BACKGROUND: In December 2012, Prime Minister Tayyip Erdoğan instructed members of the Turkish National Intelligence Organization (MİT) to initiate a new dialogue with PKK founder Abdullah Öcalan, who has been incarcerated on the prison island of İmralı since February 1999. The decision was hailed by members of Erdoğan’s Justice and Development Party (AKP) as a “courageous” attempt to put an end to a conflict that has cost over 40,000 lives since the PKK first launched its insurgency in 1984. Some AKP officials even suggested that the insurgency was all but over.
There were always doubts about whether Erdoğan was genuinely committed to addressing the Kurdish nationalist grievances that fuel the PKK’s insurgency or whether he was merely looking to weaken the PKK by forcing it to suspend its campaign of violence. Erdoğan appears to have calculated that, with local and presidential elections due in 2014, if he could prevaricate long enough, he would be able to reap the political benefits of bringing “peace” to the predominantly Kurdish southeast of Turkey without having to fear the Turkish nationalist backlash that could accrue from making any concrete concessions to Kurdish nationalist demands. Even if the PKK lost patience and returned to violence, he could claim that he had tried his best to resolve the issue peacefully and that, despite its repeated public statements to the contrary, it was the PKK that was not interested in a negotiated solution to the Kurdish issue.
Although he has never been short of self-belief, Öcalan is neither a subtle thinker nor a skilled strategist. His incarceration on İmralı accelerated the transformation of his image from that of a clumsy and often brutal insurgent commander to a living martyr and a Kurdish nationalist icon. He appears to have regarded the dialogue with MİT as his long-awaited chance to change history. He immediately began formulating plans not only to solve the Kurdish issue in Turkey but to reshape the entire Middle East. Many in the PKK were skeptical of Öcalan’s intentions. But, given the heights to which the organization had elevated him in its propaganda, once the dialogue had been embraced by Öcalan, the organization had little choice but to do likewise.
Rationally, any comprehensive solution would require the involvement of both the pro-Kurdish Peace and Democracy Party (BDP) and the PKK leadership in northern Iraq. But Erdoğan refused to allow either to play an active role in the negotiations, although he did permit members of the BDP to meet with Öcalan on İmralı and relay messages from him to the PKK high command in northern Iraq.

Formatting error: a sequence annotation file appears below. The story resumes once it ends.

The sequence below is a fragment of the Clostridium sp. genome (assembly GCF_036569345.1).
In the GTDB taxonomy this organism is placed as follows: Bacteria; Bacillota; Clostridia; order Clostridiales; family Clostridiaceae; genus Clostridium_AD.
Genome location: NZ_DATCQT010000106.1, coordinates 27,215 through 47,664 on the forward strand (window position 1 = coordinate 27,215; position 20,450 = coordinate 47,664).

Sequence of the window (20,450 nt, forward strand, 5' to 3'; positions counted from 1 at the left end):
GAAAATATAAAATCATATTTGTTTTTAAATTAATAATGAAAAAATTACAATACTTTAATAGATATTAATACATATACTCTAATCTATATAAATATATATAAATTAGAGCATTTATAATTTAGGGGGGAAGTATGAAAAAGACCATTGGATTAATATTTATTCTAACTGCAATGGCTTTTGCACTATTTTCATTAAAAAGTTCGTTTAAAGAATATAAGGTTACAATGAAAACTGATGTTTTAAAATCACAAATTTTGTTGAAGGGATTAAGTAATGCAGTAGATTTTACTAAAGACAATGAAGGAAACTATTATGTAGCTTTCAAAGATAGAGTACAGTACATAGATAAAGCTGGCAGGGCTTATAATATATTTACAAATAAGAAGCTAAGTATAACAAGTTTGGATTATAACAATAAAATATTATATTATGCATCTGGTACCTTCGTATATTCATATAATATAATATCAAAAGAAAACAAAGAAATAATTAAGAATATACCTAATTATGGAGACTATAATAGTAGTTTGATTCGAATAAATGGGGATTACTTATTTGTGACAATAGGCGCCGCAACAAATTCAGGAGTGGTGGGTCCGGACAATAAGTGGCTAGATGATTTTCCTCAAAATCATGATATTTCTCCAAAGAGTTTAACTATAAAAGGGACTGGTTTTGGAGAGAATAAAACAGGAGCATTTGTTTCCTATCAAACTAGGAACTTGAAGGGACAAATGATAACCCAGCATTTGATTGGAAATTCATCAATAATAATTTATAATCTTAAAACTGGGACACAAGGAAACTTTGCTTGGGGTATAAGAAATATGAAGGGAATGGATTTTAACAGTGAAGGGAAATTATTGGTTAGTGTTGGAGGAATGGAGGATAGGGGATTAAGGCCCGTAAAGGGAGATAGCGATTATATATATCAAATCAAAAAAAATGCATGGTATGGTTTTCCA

In a message entitled the “Democratic Liberation Manifesto”, which was made public at the Kurdish New Year on March 21, 2013, Öcalan called on the PKK to declare a unilateral ceasefire and to begin withdrawing its units from Turkey. The PKK duly complied. The withdrawal began on May 8, 2013.
Öcalan appears to have been confident that he would be able to convince the AKP to accept his demands. Over the months that followed, he produced numerous detailed proposals for a solution, including the establishment of eight parliamentary commissions to formulate the reforms necessary to meet Kurdish demands, ranging from full language rights to the devolution of many of the powers of the central government to local administrations.
Öcalan’s interlocutors from MİT have not produced any counter proposals from the AKP. Instead, Erdoğan has publicly announced that he will unveil what he describes as a democratizing reform package before parliament returns from its summer recess on October 1, 2013. He has refused to provide details, except to say that the package will not meet any of the main Kurdish nationalist demands.
IMPLICATIONS: The PKK has long regarded its insurgency primarily as a means of forcing the Turkish state to the negotiating table, where it can then try to extract concessions to its demands. It is aware that it needs to suspend its campaign of violence for the duration of any talks. But the PKK also uses violence to assert its claim to leadership of the Kurdish nationalist movement. When PKK militants are killing – and, more importantly, being killed – for the cause, other Kurdish nationalists tend to unite behind the organization. When the PKK is quiescent, the divisions in the Kurdish nationalist movement become more pronounced and non-violent activists and organizations come to the fore. In addition, if the PKK maintains a ceasefire for a long time without extracting any concessions from the Turkish state, it risks not only marginalization but being perceived as weak and ineffectual.
The lack of progress in the dialogue on İmralı has been in marked contrast to the achievements of Kurds elsewhere. In northern Iraq, the Kurdistan Regional Government (KRG) has been moving closer to full independence. In Syria, the Democratic Union Party (PYD) has now established a de facto autonomous Kurdish region in the north of the country, arguably achieving more in a little over 12 months than the PKK has achieved in nearly 30 years. Although the PYD shares the PKK’s ideological allegiance to Öcalan’s teachings, the two are organizationally distinct. Despite public expressions of solidarity, in recent months relations have often been strained – not least by the PYD’s insistence that its primary focus has to be on preserving its gains inside Syria. Privately, PKK sources report that, unlike in previous years, recruitment from Syrian Kurds has declined considerably as most now opt to join the PYD.